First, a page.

The association between households’ education and family health care spending in urban families is examined by using data from 2014 to 2017 Iranian survey of household income and expenses. For this purpose, the quantile regression estimation and Melly (2006) decomposition method have been used. In addition, to measure inequality, health care costs, and total household expenditures in different quantiles are compared. Health costs are also analyzed separately by couples' education level.
Results and Discussion
The results show, by holding family income and insurance status constant, the effect of higher education on health spending in most quantiles is positive. In particular, this effect is much stronger for spouses with higher education as well as for higher-health care expenditure quantiles. For example, in the high quantile of health care expenditure, Ph.D. education increases 97 percent of households’ health spending than illiterate households. This effect in the lower quantiles of health care expenditure is 0.22. The results of the Melly decomposition method show that the effect of education on health costs (from the channel of variables such as income and insurance) known as the characteristic effect was strong and in the low quantiles of the health care expenditure are even higher than high quantiles.
The results of the Gini index and comparing different quantiles show that inequality of health costs (out of pocket) is more than the inequality of total costs. For example, the total cost of 0.75 quantile is about 1.7 times the 0.50 quantile, while this ratio is 4.5 times the health care costs. The effect of insurance on the low quantiles of health costs has strong and significant. Therefore, the moral hazard for this group of households (who are probability looking for prescription drugs expenses) is confirmed. But there was no evidence of moral hazard for high quantities of health care costs (possibly corresponding to hospital and emergency costs). In addition, the reducing effect of household employment and sport activities in most health costs quantiles are obvious. Studies have shown that health plan has been successful in lower quintiles of health care costs but it has had little effect on reducing the cost of health in high quintiles and paying out of pocket.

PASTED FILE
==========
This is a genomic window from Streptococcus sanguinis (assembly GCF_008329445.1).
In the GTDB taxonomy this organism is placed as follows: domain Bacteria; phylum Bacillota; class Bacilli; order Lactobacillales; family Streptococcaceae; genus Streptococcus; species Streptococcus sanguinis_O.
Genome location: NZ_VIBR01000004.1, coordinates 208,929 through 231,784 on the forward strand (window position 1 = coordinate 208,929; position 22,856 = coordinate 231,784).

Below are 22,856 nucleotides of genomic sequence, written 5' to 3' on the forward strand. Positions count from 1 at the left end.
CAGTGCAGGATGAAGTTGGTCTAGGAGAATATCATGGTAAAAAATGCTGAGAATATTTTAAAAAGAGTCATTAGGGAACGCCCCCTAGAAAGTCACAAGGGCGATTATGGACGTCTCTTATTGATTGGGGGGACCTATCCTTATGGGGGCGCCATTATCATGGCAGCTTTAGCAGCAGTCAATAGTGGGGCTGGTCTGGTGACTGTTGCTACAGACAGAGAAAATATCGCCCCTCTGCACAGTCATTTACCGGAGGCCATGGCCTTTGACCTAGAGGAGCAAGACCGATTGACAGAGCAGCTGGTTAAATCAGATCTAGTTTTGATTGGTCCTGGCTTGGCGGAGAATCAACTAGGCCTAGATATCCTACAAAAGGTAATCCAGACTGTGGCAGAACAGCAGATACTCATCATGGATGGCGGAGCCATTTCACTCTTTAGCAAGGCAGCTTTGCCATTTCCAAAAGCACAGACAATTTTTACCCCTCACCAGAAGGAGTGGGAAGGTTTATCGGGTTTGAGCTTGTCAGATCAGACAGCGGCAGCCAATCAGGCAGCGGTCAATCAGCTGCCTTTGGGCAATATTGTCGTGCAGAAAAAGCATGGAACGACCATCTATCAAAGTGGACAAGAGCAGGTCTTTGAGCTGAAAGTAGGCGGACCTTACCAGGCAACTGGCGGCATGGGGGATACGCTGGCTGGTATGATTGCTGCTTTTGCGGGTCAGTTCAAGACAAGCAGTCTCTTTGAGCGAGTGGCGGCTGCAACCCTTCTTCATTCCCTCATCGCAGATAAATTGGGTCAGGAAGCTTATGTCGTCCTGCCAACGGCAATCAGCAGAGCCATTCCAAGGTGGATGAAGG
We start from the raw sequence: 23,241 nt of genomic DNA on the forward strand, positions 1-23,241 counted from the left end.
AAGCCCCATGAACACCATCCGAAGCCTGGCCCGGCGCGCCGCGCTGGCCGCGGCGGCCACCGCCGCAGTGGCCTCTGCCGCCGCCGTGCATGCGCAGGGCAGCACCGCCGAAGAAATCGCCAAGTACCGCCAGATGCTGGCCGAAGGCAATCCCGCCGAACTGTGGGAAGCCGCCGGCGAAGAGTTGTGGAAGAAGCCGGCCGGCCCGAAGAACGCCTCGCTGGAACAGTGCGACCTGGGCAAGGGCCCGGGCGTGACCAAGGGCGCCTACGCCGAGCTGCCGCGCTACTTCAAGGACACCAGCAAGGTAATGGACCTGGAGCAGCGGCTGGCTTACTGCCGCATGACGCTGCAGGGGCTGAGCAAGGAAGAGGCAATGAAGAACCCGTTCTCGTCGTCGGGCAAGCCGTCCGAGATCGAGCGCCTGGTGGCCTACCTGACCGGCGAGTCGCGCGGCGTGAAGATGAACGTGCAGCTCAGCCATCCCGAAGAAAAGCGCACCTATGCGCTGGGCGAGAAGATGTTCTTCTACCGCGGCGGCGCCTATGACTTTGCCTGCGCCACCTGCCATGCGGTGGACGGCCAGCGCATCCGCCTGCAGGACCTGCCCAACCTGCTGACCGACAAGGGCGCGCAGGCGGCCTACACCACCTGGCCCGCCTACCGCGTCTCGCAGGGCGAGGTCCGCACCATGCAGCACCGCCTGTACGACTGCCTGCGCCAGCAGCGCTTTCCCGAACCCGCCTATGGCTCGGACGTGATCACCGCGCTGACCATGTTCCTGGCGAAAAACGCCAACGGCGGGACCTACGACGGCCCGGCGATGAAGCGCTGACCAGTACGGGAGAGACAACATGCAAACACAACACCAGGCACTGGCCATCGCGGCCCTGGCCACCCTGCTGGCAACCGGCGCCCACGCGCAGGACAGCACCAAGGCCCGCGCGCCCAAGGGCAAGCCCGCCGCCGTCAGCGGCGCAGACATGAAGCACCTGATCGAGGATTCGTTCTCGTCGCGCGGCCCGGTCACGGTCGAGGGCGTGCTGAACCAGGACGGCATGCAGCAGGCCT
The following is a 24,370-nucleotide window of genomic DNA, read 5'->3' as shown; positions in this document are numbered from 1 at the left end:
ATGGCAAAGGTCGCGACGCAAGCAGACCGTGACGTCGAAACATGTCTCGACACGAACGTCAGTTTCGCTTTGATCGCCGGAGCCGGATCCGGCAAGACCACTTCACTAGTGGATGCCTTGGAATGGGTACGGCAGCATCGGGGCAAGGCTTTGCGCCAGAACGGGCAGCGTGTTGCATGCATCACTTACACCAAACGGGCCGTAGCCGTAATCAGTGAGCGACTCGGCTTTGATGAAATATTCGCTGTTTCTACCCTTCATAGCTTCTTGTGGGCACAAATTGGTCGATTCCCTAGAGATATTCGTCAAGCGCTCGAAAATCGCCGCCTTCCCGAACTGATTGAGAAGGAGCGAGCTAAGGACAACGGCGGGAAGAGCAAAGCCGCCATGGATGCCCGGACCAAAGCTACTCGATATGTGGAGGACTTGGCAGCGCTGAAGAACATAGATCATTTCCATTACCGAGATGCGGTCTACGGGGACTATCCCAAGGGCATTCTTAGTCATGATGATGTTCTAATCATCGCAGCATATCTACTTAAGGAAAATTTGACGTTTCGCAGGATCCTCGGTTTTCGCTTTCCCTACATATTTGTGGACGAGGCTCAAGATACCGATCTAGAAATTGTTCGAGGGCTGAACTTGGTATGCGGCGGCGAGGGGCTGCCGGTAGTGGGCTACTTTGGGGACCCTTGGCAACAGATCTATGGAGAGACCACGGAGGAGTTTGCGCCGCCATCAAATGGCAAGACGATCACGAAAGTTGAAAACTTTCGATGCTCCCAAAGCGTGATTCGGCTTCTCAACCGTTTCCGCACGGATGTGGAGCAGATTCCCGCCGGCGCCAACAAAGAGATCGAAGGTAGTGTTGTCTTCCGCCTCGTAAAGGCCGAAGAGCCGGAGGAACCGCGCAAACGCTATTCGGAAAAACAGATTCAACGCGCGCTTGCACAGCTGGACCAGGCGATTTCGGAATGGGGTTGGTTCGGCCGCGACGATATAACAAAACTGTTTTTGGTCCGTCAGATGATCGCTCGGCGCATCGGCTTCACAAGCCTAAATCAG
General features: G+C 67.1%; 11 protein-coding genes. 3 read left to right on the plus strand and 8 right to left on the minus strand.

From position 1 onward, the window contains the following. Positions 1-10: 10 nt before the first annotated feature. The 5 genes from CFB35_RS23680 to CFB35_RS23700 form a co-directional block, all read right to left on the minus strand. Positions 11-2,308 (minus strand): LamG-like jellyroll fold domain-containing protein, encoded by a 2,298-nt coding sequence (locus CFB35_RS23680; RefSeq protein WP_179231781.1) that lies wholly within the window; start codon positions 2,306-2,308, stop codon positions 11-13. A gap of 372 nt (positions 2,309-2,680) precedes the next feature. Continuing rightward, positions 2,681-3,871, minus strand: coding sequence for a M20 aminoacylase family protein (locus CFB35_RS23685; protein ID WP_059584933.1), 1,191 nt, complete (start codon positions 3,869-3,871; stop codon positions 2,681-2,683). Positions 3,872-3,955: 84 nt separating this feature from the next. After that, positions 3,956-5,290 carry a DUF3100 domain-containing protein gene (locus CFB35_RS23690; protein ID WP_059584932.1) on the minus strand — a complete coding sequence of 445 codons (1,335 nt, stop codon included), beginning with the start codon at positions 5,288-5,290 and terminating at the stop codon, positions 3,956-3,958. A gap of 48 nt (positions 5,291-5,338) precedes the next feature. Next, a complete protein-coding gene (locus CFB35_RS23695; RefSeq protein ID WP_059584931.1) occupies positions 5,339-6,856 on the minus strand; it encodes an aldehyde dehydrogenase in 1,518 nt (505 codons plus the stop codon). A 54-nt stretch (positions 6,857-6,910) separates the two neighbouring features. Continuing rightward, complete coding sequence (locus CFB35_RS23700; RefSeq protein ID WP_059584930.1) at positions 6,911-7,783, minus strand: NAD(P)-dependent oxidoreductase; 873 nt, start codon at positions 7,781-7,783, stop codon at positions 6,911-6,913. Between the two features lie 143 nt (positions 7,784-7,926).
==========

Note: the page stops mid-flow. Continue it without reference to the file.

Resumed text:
Conclusion and Suggestions
The development of managed care along with increased cost-effective care, especially in high health-care quantiles, is beneficial for these groups in reducing out-of-pocket costs. Techniques that benefit from the interaction of education and health can be planned and implemented according to the direct effect of education on the health of households as well as its indirect effect through the insurance and income channel so that the mentioned strategies lead to the promotion of community health. Furthermore, the results indicate that increased education leads to increased health expenditures and improved household health. As a result, by providing more opportunities to continue education, especially for undergraduate study groups, which are mostly in the low-income group, we will see the optimal allocation of resources for community health and human development.